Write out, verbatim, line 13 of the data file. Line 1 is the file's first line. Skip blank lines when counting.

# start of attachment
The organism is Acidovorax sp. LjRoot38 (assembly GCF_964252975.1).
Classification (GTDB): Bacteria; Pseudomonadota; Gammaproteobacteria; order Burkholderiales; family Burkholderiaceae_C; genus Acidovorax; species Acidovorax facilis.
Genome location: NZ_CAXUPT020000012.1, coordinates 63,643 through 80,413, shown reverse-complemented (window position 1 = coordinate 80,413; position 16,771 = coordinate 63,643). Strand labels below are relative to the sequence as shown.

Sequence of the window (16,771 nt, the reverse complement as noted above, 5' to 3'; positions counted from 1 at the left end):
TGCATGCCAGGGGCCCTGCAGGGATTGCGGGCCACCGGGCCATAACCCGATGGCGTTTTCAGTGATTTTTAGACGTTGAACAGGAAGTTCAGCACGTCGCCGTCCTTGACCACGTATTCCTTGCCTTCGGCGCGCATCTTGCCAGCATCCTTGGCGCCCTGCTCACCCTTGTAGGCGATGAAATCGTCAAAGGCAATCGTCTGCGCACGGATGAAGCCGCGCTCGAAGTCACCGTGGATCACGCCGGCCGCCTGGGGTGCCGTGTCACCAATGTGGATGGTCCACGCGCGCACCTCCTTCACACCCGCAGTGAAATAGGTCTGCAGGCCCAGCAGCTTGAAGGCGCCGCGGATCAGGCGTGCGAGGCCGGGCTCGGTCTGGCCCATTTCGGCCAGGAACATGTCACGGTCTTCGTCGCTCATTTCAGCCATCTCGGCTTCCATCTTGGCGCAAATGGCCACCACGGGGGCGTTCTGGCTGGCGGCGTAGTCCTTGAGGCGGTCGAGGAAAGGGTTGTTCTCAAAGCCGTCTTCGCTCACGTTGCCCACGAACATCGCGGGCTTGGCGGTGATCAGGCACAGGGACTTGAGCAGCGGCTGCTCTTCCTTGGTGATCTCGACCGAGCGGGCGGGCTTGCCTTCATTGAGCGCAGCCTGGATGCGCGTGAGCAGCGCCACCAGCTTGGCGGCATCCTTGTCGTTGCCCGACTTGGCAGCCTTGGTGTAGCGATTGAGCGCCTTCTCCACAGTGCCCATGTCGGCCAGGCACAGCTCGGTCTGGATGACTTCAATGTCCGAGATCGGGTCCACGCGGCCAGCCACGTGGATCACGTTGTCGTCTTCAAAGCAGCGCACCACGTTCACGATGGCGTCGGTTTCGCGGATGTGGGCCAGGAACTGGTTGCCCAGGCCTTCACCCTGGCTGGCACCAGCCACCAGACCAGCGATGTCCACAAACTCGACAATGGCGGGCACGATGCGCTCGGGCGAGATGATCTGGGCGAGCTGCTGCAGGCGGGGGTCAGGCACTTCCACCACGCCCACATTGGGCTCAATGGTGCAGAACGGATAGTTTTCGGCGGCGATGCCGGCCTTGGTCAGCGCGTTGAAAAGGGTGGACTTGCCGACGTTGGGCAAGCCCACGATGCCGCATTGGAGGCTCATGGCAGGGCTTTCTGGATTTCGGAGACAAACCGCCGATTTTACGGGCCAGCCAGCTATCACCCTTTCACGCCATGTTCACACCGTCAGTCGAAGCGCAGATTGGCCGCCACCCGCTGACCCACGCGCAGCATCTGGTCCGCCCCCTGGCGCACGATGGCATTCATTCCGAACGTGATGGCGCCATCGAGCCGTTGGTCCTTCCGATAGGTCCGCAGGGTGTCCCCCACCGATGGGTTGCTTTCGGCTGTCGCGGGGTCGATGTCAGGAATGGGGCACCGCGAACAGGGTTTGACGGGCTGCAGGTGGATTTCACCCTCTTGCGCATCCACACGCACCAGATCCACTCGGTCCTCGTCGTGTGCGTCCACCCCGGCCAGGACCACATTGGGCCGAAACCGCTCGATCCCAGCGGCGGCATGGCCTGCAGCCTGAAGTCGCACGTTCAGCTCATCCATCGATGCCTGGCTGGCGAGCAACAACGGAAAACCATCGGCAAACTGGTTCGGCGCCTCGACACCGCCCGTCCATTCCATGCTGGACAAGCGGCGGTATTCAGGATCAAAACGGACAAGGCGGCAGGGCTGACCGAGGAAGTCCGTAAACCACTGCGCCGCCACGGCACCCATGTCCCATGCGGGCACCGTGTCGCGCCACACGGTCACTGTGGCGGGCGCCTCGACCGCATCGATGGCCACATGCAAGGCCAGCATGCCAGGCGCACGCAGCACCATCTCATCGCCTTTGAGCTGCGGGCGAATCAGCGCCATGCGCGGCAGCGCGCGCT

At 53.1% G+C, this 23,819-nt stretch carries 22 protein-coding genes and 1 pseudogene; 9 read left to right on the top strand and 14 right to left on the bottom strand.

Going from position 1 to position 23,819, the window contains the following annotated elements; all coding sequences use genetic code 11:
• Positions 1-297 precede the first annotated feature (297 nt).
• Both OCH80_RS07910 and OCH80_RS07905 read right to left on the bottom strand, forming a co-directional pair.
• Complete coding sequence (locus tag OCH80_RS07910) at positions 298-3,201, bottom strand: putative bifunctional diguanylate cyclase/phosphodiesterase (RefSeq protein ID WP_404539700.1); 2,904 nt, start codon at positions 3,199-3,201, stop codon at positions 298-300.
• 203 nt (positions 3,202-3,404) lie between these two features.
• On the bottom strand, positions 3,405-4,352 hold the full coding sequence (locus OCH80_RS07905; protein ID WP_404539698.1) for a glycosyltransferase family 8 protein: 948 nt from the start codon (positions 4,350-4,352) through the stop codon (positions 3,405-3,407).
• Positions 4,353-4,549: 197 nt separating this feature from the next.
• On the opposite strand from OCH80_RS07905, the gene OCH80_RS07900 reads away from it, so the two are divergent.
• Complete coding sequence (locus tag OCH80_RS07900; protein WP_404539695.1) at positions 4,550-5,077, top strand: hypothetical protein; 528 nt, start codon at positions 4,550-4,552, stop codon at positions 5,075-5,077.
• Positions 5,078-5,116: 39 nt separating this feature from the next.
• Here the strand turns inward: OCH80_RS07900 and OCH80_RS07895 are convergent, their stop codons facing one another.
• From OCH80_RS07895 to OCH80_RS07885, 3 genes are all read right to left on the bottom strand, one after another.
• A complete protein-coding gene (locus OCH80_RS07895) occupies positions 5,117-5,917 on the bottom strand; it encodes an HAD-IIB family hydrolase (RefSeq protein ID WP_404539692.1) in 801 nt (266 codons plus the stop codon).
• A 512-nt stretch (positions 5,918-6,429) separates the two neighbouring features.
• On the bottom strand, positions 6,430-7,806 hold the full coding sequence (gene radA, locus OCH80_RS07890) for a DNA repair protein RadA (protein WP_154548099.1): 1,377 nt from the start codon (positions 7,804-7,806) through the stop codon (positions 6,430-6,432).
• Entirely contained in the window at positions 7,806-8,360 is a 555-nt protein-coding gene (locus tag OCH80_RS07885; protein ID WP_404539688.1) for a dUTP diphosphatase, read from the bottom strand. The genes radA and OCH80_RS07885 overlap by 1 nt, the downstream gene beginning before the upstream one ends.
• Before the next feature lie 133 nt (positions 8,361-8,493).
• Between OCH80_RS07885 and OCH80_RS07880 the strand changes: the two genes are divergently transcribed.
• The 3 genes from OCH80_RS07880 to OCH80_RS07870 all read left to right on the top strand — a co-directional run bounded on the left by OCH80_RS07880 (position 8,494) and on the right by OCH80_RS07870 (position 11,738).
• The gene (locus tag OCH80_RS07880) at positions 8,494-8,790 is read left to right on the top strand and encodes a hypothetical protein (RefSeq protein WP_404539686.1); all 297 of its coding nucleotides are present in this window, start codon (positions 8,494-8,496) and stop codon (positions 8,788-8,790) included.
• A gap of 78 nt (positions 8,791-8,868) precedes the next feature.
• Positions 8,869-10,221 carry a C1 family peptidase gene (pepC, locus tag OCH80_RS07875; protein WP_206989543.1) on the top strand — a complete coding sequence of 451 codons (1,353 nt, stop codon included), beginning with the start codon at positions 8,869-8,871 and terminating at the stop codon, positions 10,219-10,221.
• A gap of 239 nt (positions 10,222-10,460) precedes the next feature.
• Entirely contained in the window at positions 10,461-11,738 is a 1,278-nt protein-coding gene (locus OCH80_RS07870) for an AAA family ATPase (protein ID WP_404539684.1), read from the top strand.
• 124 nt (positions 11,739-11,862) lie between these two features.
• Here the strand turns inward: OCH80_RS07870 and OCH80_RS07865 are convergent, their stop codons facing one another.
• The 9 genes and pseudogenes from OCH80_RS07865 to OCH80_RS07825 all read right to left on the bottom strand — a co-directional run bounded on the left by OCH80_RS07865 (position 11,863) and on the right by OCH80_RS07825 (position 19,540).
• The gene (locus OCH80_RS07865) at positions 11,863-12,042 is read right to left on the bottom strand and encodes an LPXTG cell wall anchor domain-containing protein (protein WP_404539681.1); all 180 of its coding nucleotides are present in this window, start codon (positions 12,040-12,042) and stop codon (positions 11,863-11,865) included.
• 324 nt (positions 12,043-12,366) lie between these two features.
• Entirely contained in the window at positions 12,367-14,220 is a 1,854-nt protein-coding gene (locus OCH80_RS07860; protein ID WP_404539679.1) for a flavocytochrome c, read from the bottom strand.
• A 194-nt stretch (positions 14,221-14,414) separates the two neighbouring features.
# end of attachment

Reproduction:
• Positions 4,353-4,549: 197 nt separating this feature from the next.